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Math Help - minimise/maximise distance between (0,4) and y=x^2/4

  1. #1
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    Smile minimise/maximise distance between (0,4) and y=x^2/4

    I am trying to find the minimum and maximum distance between point (0,4) and the line y=(x^2)/4 in the region of 0<=x<=2√3.

    This is what i have so far

    y(distance)=√((x-0)^2+((x^2)/4)^2)
    =(x^2+(X^4)/16+16)^0.5
    then calculate y'
    then make y'=0
    then determine if max or min using 2nd derivative test

    The problem i am having is that the answers i get for x when y' = 0 are imaginary. i have computed this problem using matlab and get the same answers except that they are real and have isolated the problem to my simplification of y.

    matlab gives it as y=0.25(-16x^2+x^4+256)^0.5

    Could some one please explain how to simplify y=(x^2+(X^4)/16+16)^0.5 to y=0.25(-16x^2+x^4+256)^0.5 or suggest a better way to approach this problem

    Thanks in advance
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  2. #2
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    Quote Originally Posted by Poppy View Post
    I am trying to find the minimum and maximum distance between point (0,4) and the line y=(x^2)/4 in the region of 0<=x<=2√3.

    This is what i have so far

    y(distance)=√((x-0)^2+((x^2)/4)^2)
    =(x^2+(X^4)/16+16)^0.5
    then calculate y'
    then make y'=0
    then determine if max or min using 2nd derivative test

    The problem i am having is that the answers i get for x when y' = 0 are imaginary. i have computed this problem using matlab and get the same answers except that they are real and have isolated the problem to my simplification of y.

    matlab gives it as y=0.25(-16x^2+x^4+256)^0.5

    Could some one please explain how to simplify y=(x^2+(X^4)/16+16)^0.5 to y=0.25(-16x^2+x^4+256)^0.5 or suggest a better way to approach this problem

    Thanks in advance
    Your original equation is wrong.

    Remember that the distance between two points (x_1, y_1) and (x_2, y_2) is given by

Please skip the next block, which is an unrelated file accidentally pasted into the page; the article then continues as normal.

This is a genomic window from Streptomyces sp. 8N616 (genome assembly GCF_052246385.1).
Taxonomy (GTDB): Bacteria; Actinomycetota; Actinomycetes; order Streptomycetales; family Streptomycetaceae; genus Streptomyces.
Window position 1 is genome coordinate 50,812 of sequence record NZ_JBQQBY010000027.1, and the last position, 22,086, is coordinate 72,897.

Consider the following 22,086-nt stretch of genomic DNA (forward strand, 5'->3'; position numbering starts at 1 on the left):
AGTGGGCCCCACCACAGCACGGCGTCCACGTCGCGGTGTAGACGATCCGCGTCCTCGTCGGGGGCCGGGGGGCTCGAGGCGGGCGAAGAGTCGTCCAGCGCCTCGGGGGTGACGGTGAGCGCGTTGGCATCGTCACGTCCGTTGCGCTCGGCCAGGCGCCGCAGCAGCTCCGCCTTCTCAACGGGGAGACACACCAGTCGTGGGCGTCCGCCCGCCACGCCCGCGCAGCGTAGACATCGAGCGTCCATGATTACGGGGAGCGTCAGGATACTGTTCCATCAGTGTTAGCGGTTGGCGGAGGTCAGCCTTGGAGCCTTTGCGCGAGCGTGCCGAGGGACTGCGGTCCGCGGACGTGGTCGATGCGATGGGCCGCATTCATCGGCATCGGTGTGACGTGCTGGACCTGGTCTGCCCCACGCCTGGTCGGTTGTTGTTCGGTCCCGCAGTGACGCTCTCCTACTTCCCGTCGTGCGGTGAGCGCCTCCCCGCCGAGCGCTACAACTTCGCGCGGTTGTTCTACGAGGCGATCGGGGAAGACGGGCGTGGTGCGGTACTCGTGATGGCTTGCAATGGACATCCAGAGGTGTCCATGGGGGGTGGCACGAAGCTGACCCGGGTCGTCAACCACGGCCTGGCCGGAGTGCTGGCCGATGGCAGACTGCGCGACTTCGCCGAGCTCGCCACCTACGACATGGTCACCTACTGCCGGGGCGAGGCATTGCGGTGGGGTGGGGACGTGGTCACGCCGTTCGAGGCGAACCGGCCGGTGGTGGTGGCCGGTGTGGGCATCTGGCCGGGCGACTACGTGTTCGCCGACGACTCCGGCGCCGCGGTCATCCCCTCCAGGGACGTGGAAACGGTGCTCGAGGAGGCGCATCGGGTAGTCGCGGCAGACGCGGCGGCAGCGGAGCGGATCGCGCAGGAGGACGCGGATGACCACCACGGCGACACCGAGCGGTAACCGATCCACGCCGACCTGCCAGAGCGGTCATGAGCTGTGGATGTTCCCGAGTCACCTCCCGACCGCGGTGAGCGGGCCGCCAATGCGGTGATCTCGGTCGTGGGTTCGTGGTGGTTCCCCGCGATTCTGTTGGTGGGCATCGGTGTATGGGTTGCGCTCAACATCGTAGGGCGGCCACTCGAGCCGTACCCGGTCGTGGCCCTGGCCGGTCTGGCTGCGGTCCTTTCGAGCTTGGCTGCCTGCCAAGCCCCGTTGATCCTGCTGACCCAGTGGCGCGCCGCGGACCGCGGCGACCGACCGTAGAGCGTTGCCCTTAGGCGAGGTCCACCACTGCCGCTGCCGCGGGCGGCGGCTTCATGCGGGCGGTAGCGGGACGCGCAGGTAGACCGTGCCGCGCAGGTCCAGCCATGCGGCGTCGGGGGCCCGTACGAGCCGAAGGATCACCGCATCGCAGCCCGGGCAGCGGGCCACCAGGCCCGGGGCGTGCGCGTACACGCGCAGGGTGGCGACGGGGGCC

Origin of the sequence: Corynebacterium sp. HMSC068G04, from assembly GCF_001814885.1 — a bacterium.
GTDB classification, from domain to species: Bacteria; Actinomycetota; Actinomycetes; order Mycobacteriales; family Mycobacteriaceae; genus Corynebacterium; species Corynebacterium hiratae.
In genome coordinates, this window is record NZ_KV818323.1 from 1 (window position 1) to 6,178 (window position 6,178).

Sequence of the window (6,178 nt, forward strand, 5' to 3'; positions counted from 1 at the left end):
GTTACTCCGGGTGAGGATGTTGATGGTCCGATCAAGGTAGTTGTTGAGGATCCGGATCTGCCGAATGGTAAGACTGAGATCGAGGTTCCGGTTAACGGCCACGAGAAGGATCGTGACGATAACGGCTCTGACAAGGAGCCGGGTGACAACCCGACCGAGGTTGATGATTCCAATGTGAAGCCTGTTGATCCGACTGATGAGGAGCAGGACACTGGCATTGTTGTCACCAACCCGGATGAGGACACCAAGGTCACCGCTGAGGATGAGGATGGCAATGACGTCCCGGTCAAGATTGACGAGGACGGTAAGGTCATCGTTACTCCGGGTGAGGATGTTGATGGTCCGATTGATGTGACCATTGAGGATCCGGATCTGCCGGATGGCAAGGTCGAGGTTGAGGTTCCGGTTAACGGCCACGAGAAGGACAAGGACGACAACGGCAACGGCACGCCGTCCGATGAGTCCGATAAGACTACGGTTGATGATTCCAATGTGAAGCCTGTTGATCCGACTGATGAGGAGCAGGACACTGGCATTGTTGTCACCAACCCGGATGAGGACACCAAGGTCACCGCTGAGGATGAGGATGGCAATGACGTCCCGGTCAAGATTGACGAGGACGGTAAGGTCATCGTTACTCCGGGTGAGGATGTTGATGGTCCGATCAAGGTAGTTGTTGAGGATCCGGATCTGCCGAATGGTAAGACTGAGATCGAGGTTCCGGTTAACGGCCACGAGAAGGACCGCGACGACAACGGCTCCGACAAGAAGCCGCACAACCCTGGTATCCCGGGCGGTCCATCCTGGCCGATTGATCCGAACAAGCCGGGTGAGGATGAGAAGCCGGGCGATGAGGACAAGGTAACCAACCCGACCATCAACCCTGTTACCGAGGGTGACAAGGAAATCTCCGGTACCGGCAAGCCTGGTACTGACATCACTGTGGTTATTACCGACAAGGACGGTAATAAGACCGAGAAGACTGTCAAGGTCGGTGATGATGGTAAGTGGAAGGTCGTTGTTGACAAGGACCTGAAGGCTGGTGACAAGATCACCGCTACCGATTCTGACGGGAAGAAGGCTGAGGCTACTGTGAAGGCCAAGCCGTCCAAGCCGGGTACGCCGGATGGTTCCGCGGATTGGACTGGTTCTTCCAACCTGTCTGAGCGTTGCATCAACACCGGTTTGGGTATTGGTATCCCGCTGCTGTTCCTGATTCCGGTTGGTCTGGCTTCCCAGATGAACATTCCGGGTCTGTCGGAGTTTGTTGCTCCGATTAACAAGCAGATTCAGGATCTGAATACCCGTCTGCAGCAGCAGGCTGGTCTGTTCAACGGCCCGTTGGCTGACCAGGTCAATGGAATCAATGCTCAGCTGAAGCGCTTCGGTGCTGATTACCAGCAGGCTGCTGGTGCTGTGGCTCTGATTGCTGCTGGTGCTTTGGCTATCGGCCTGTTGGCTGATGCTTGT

d = \sqrt{(x_2 - x_1)^2 + (y_2 - y_1)^2}

    (this is easily proven by Pythagoras).


    In your case (x_1, y_1) = (0, 4) and (x_2, y_2) = \left(x, \frac{x^2}{4}\right).


    So the distance is

    d = \sqrt{(x - 0)^2 + \left(\frac{x^2}{4} - 4\right)^2}

     = \sqrt{x^2 + \left(\frac{x^2 - 16}{4}\right)^2}

     = \sqrt{x^2 + \frac{(x^2 - 16)^2}{16}}

     = \sqrt{\frac{16x^2 + (x^2 - 16)^2}{16}}

     = \frac{\sqrt{16x^2 + x^4 - 32x + 256}}{4}

     = \frac{\sqrt{x^4 + 16x^2 - 32x + 256}}{4}.


    Now you can find the minimum and maximum...
    Last edited by Prove It; December 9th 2009 at 03:16 PM.
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  3. #3
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    Thanks-just one error

    thanks for that it was very helpful- only one minor correction -when you expanded (x^2-16)^2 it should have been to x^4-32x+256 not x^2-32x+256 which makes the next equation ((16x^2^2+x^4-32x+256)/4)^1/2 not ((17x^2-32x+256)/4)^1/2

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  4. #4
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    Edited, thanks. It's well known that my arithmetic is shocking...

    However, to correct YOUR latest post, it actually becomes

    \frac{(x^4 + 16x^2 - 32x + 256)^{\frac{1}{2}}}{4}

    not

    \left(\frac{x^4 + 16x^2 - 32x + 256}{4}\right)^\frac{1}{2}.
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